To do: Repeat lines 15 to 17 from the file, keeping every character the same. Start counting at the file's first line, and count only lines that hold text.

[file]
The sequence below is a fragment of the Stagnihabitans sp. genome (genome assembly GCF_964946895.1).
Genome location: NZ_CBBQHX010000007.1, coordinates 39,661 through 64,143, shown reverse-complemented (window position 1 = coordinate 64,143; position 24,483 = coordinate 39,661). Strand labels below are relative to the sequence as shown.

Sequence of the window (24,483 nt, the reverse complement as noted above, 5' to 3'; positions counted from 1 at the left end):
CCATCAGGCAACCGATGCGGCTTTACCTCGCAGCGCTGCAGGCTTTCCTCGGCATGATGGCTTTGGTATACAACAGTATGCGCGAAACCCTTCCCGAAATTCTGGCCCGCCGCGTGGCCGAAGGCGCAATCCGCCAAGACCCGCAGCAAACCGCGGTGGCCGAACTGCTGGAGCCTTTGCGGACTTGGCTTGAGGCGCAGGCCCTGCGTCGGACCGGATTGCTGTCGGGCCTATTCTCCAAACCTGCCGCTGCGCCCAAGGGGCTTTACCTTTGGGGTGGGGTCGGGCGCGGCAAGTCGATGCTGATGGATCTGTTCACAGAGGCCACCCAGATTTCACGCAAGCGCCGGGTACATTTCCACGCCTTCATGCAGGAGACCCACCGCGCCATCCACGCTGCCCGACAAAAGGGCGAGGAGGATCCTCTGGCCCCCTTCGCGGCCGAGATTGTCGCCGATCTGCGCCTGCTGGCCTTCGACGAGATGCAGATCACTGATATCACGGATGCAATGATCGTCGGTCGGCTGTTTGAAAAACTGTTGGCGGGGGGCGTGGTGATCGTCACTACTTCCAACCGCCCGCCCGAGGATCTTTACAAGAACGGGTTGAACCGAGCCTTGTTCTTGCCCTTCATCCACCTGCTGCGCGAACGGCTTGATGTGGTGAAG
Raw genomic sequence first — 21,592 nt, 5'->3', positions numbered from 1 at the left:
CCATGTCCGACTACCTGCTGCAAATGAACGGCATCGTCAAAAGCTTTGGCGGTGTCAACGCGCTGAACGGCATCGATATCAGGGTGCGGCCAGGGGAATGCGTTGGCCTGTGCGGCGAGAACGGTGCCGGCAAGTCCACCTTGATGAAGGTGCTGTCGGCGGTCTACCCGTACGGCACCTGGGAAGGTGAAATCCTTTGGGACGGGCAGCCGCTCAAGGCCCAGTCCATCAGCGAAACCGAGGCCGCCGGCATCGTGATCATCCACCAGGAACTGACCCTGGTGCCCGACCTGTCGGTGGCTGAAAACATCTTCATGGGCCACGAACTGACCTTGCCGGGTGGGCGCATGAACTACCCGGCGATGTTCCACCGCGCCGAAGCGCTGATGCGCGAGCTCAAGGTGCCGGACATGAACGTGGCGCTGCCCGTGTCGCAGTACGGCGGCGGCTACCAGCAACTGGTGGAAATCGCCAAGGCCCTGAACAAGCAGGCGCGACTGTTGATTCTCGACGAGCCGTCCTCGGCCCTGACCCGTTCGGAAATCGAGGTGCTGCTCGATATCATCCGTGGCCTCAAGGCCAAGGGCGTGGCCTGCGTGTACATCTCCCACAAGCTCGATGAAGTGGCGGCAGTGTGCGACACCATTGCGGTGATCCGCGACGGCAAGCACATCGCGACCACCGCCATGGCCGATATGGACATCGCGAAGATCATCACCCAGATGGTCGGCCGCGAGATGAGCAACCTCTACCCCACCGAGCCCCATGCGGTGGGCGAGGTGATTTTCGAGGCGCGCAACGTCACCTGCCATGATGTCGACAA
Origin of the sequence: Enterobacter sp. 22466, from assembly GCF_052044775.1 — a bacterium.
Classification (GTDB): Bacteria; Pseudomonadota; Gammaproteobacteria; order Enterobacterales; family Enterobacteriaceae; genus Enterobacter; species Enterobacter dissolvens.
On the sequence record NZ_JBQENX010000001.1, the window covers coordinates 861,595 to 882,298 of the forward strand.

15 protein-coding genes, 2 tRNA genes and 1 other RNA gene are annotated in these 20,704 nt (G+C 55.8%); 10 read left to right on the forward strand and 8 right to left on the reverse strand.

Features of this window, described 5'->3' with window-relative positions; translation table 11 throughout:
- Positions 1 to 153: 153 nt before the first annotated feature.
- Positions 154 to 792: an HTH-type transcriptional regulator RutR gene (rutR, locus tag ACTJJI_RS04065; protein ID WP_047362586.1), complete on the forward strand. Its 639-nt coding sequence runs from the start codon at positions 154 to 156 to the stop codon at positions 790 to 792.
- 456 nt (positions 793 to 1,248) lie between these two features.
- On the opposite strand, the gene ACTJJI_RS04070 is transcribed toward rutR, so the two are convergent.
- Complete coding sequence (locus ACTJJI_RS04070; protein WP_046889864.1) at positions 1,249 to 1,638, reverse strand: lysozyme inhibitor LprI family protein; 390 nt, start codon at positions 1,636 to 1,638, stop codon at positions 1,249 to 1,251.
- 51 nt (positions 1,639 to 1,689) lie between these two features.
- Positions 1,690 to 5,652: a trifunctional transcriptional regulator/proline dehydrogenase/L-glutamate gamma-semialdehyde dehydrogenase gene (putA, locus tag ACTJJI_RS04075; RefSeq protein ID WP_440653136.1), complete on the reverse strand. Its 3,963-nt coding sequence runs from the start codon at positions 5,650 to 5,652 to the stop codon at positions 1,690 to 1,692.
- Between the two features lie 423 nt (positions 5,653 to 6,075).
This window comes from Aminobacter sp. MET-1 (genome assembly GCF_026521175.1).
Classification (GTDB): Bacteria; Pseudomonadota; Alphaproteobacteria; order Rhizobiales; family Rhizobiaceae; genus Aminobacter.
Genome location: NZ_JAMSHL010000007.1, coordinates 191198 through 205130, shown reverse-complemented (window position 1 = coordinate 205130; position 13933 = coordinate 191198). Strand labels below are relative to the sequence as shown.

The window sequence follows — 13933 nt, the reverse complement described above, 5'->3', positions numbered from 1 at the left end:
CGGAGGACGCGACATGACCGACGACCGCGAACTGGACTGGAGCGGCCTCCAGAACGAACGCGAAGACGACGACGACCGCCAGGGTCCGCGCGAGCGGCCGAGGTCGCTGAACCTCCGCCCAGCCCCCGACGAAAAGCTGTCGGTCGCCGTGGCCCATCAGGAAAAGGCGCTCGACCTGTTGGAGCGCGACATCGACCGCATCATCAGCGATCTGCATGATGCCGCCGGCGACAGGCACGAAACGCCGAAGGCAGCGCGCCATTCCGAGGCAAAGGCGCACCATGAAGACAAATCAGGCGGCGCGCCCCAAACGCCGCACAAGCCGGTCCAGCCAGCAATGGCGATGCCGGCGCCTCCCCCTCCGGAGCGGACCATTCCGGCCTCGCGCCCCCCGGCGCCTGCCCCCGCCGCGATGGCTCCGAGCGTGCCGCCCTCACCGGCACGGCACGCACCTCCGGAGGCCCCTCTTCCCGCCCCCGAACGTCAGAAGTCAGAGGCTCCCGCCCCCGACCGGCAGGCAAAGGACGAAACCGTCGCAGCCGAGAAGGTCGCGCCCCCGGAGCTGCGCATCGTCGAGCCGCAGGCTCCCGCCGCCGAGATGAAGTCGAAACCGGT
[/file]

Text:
- On the opposite strand, the gene ACTJJI_RS04070 is transcribed toward rutR, so the two are convergent.
- Complete coding sequence (locus ACTJJI_RS04070; protein WP_046889864.1) at positions 1,249 to 1,638, reverse strand: lysozyme inhibitor LprI family protein; 390 nt, start codon at positions 1,636 to 1,638, stop codon at positions 1,249 to 1,251.
- 51 nt (positions 1,639 to 1,689) lie between these two features.